It’s far more useful to aim for excellence, or even a ‘good enough’ standard for the context we’re in, and aim to give our best in the moment, knowing that we can always improve, and for today, we’ll do our best from our current level of mastery.

3. Where are you focusing?

Often what can happen (and this plays out in self consciousness too!) is that we put our focus and energy on the audience, or the person evaluating us, and are so concerned with what they may be thinking about us, that we don’t focus on the task at hand, or on the content of the message we know so well and want to convey.

Thus, a key to preventing performance anxiety is to focus on what you are doing or saying, and not on what others might be thinking or feeling about what you are doing. This allows you to have all your energy (emotional, intellectual and physical) focused on the doing. Later on you can reflect, if needed, on the feedback from the audience.

4. Confidence comes from practice. Have you prepared enough?

Confidence is a conditional state of mind and body – you have to do, and do often, to develop confidence in your ability to do that doing, to develop confidence in your muscle memory of that skill. In other words, practice repeatedly and do the preparation you need, and your confidence will be there and keep growing. Don’t prepare, don’t rehearse, and you will feel the lack of confidence.

If you know you’ve practiced and prepared, and still feel anxious, I’m guessing the anxiety is coming from one of the other points on this list.

5. A little nervousness is useful

Emotions are useful. They are! They are signals that tell us where we need to prepare more, or put up a boundary, or change course, or even if we are on the right course, and can keep going.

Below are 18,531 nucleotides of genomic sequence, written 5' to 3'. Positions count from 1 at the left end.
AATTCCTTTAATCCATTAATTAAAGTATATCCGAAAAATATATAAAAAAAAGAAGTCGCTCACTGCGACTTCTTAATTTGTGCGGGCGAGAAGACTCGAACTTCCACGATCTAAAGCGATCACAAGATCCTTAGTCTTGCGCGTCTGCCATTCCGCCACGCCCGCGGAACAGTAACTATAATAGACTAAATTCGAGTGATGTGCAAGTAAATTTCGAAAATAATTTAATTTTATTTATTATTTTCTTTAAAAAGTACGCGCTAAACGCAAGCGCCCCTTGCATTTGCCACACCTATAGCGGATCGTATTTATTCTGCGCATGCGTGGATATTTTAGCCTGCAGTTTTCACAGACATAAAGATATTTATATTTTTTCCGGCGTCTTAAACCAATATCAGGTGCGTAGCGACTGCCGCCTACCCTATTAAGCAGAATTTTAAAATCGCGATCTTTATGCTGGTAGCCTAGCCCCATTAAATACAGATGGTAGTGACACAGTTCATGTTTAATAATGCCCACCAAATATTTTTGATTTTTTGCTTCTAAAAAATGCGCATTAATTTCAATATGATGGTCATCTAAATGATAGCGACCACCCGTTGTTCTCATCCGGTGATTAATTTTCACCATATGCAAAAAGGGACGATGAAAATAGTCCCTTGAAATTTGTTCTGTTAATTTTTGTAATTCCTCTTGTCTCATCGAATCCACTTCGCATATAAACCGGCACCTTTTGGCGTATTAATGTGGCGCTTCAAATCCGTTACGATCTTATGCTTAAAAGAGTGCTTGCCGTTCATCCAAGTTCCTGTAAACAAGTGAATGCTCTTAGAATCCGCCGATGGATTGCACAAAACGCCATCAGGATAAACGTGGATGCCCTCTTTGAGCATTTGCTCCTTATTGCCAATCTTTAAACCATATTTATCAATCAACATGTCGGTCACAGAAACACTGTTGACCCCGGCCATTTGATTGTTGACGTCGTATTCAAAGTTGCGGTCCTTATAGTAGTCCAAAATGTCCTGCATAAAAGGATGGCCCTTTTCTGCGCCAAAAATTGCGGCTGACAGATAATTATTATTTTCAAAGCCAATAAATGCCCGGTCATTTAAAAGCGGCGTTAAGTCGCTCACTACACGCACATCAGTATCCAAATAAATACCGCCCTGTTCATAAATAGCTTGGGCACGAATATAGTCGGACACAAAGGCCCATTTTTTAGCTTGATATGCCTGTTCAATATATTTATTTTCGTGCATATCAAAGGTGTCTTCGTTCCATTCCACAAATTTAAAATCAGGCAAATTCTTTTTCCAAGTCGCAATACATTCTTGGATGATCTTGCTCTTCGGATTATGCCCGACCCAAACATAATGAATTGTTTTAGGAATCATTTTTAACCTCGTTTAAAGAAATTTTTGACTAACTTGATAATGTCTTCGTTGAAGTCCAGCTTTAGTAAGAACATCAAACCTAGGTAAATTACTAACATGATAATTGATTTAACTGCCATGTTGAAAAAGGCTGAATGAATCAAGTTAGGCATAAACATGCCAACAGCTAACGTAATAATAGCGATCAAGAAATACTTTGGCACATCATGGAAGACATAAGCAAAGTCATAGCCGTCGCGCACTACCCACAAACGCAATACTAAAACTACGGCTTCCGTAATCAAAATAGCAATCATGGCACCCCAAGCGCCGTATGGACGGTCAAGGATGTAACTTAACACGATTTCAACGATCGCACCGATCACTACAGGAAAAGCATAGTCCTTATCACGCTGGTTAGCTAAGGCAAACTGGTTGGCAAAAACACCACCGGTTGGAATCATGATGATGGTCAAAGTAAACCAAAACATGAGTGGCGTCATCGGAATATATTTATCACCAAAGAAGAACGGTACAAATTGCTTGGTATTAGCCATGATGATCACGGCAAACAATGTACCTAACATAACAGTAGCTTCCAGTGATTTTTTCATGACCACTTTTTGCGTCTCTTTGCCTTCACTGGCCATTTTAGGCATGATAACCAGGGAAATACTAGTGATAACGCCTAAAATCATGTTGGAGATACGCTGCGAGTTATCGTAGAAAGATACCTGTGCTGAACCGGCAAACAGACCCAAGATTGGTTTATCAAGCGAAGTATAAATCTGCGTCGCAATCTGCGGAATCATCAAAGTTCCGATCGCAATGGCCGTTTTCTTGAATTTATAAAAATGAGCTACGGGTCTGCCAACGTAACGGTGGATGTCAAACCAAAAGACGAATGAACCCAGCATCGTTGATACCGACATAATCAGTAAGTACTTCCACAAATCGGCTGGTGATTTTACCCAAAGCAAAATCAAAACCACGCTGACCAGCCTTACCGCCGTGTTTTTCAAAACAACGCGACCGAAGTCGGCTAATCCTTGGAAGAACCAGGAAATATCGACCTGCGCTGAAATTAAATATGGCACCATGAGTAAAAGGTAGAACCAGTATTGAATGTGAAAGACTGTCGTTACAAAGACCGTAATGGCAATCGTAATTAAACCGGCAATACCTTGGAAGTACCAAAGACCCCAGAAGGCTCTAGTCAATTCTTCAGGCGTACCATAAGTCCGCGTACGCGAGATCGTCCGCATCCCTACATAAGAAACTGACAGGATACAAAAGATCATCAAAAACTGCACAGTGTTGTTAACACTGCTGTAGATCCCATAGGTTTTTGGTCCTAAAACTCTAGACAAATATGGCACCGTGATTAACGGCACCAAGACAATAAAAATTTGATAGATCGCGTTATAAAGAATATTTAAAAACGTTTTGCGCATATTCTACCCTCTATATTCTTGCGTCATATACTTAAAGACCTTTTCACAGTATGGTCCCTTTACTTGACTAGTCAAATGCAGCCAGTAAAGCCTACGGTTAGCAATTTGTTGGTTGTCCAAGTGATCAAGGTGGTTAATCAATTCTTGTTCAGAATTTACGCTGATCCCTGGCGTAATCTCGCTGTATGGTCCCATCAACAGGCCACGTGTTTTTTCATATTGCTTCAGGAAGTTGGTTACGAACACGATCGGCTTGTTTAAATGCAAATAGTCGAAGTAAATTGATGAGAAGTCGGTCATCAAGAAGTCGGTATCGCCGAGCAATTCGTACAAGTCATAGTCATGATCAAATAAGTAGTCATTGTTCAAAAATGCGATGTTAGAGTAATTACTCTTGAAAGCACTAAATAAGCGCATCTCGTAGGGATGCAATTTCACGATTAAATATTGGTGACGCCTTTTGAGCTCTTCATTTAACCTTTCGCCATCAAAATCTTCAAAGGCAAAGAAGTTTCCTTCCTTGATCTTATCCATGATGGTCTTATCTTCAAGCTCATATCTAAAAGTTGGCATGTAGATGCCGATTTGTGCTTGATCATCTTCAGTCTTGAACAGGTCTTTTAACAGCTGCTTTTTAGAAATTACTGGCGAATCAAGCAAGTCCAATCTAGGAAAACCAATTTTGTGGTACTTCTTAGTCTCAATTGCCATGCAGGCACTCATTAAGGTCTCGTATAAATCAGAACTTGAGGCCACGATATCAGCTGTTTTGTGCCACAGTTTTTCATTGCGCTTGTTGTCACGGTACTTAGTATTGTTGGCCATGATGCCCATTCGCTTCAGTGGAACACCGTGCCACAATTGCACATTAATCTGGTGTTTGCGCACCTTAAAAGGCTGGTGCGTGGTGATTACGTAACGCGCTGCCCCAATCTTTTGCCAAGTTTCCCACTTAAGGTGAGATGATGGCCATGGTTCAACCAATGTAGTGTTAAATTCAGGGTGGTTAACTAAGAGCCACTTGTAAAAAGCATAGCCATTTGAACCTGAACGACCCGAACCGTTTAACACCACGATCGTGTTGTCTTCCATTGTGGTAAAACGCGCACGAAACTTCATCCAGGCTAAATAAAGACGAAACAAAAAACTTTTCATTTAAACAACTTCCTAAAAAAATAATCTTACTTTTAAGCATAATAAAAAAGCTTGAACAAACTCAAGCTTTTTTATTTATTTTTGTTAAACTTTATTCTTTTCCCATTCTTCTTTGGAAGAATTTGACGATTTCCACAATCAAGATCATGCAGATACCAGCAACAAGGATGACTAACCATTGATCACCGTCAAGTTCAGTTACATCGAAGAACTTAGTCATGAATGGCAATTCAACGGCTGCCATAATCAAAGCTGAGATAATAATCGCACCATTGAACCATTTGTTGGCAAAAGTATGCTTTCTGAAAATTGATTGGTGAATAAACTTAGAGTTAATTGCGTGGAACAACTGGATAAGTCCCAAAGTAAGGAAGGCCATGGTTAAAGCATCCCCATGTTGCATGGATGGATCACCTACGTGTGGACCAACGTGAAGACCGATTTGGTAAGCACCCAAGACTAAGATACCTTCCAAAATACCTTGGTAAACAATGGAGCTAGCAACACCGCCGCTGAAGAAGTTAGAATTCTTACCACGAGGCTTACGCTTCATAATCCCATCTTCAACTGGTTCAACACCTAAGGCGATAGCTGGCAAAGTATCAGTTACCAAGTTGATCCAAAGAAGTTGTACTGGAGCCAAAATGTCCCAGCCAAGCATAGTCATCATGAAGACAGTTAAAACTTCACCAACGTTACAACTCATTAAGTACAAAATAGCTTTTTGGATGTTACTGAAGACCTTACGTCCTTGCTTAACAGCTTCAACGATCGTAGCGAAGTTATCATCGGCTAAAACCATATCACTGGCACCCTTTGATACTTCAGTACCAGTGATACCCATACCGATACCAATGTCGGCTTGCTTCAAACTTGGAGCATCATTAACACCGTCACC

Nervousness, even a little anxiety or fear, are just the uncomfortable emotions (uncomfortable so that they get our full attention!) that are telling us that what we are about to do is new, or has some significance to it (yet hopefully not too much significance, as per point 1 above.) And these emotions are also telling us that we need to prepare, be fully present, put on our best mindset, and still go for it!

And if you’ve worked through the other points on this list, you just might find that right along with the nervousness, is excitement too!

For next time

On the morning of my fourth attempt I woke with a mantra in my head – “I can drive, I will show them” – or something like that. And all I focused on for the next while – until I found myself running to find my instructor and waving my license in my hand – was the skill of driving.

Looking back I laugh at myself (and I hope you are joining me!) and how I applied my undeveloped state management and meaning making skills and finally showed that examiner what a fine and capable driver I was.

Now, I am about to go through the process of getting my motorbike license! So wish me luck, as I apply the above and aim to get that piece of paper the first time round!